Meat in Japan can be quite different from what we are used to in the west. Japanese BBQs often featured very thin and marbled pieces of meat, which is the most common way to have meat in Japan (thin and marbled).
Of course, there are regions where they are really proud of their beef, and the most well known is Kobe as in Kobe Beef. There are different ways to have it cut of course, and marbled will still be popular (in fact in supermarkets I often found lean meat CHEAPER than meat with lots of fat or marbled with it), and lots of restaurants specialise in the beef, and you sit by the cook as they cook it for you. It is expensive of course, but a speciality worth trying at least once.
There’s a lot more. I really like udon noodles, they are quite fat and tasty, soba I’ve had a few times but often served in a sort of sour or soy sauce which I didn’t really enjoy – they are very thin noodles. There are loads of seafood options and so if you’re into your seafood, I apologise that I can’t give you more information on that.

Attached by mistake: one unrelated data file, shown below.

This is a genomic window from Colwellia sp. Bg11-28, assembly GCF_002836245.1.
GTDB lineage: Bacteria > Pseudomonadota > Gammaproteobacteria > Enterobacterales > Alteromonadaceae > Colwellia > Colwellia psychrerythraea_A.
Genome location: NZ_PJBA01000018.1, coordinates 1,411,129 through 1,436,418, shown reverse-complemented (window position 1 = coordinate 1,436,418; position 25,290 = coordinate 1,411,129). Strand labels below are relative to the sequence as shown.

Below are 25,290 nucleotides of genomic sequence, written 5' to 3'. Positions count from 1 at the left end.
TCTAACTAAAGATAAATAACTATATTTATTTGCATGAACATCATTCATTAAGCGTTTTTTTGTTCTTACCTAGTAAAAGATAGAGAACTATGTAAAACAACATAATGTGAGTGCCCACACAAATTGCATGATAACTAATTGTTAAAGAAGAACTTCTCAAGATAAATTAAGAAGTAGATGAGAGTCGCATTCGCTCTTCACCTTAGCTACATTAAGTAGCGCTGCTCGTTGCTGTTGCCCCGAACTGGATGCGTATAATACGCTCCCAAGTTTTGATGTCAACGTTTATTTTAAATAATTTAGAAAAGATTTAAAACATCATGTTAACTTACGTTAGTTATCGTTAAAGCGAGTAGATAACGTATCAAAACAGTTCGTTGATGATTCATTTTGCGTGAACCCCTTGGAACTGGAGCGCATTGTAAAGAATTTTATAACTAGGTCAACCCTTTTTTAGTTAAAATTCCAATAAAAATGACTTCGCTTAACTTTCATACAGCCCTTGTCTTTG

You’ll also see a lot of bakeries in Japan, but I have to say that they disappoint more often than not. The bread is usually white and sold by the half-loaf with little variation or offering of brown, multi-grain or rye bread, and there is always a lot of sugar in all the products, even the bread tastes sweet. The bread – at least from a supermarket – also seems to last a lot longer than bread here in Australia, suggesting preservatives.
Oh also – and you can get it from some convenience stores – soft serve ice cream, called ‘soft cream’ is pretty popular and usually well priced. Commonly they combine a couple of flavours – vanilla and chocolate is the most common, but I was very excited when one day I found a vanilla/strawberry combination. It’s a little different to what we find here, but it’s not bad at all!
Okay, well folks, thanks for popping by today. I know there are a lot of other things I could have included, but a post has to end at some point! What are your favourite Japanese foods? Let me know! And… May the Journey Never End!